Lexical Analysis (lexer.mll)

Seen from a computer, even ML programs are just sequences of characters at first. For example, the previous program gcd looks like:

'l' 'e' 't' ' ' 'r' 'e' 'c' ' ' 'g' 'c' 'd' ' ' 'm' ' ' 'n' ' ' '=' ...

Since we cannot do anything to such a string as it is, we first separate it to tokens like:

"let" "rec" "gcd" "m" "n" "=" ...

This process is called lexical analysis.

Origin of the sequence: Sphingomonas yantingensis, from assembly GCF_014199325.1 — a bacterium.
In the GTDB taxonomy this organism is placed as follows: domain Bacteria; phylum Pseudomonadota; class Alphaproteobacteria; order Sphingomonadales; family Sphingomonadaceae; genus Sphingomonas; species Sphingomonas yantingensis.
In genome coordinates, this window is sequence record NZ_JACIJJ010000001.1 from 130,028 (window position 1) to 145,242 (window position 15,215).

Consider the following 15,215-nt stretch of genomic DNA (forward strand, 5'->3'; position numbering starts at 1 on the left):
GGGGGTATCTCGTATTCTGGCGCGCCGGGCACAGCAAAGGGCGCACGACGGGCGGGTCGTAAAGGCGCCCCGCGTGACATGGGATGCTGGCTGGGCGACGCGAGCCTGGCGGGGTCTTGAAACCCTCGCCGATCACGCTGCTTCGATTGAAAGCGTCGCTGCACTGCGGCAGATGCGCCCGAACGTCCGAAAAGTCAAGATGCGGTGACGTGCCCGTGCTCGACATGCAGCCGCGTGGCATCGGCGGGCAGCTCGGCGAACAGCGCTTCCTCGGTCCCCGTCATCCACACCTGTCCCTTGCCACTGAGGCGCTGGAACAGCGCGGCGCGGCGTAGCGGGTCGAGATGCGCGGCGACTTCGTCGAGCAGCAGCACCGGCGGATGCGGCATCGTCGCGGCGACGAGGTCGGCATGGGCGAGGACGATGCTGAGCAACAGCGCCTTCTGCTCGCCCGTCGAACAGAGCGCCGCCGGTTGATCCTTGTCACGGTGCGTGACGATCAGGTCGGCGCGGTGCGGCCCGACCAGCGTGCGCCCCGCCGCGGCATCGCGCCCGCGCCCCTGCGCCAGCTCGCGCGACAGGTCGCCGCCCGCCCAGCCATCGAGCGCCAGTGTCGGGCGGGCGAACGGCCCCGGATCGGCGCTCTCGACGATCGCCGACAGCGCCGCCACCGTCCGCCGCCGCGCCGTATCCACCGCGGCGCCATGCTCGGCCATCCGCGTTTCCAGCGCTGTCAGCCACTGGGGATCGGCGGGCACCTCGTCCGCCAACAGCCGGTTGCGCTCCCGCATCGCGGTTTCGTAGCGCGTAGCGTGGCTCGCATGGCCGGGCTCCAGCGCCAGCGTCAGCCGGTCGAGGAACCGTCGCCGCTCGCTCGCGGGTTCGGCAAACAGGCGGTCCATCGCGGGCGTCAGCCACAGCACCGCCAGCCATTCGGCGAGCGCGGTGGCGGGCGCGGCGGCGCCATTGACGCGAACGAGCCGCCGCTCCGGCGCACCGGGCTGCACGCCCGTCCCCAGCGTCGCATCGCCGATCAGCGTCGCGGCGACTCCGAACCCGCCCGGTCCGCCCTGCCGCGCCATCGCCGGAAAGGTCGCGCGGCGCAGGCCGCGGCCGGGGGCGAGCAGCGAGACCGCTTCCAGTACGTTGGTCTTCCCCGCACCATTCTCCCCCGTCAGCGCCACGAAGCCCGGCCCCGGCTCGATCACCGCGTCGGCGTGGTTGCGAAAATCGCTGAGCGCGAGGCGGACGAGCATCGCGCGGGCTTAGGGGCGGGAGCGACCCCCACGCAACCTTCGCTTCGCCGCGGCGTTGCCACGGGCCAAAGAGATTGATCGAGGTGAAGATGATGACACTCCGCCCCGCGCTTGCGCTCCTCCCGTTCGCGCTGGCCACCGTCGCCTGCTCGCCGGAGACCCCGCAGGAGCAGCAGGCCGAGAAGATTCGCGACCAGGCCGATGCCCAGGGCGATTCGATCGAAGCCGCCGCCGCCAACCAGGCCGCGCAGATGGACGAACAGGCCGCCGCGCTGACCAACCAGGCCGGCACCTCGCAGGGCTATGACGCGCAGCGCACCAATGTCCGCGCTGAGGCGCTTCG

Although there are many methods for lexical analysis, we here use a tool called ocamllex, which is indeed developed for lexical analysis in OCaml. The file is lexer.mll. We leave the details of ocamllex to its manual and explain only the highlight. We write down a list of rules such as

| '-'? digit+
    { INT(int_of_string (Lexing.lexeme lexbuf)) }

in a syntax like pattern matching, meaning that "if the string matches regular expression '-'? digit+, return an INT token." The data type of tokens (such as INT) is defined in parser.mly, which is explained next. The phrase Lexing.lexeme lexbuf can be considered as a "magic spell" meaning the string being analyzed.